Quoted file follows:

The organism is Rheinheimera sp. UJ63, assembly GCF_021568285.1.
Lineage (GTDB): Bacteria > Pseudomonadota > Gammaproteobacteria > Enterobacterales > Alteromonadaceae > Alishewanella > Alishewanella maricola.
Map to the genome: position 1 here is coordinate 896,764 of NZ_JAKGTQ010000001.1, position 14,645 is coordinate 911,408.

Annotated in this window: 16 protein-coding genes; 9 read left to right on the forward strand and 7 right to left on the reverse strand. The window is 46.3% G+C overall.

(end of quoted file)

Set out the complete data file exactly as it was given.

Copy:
The organism is Rheinheimera sp. UJ63, assembly GCF_021568285.1.
Lineage (GTDB): Bacteria > Pseudomonadota > Gammaproteobacteria > Enterobacterales > Alteromonadaceae > Alishewanella > Alishewanella maricola.
Map to the genome: position 1 here is coordinate 896,764 of NZ_JAKGTQ010000001.1, position 14,645 is coordinate 911,408.

Annotated in this window: 16 protein-coding genes; 9 read left to right on the forward strand and 7 right to left on the reverse strand. The window is 46.3% G+C overall.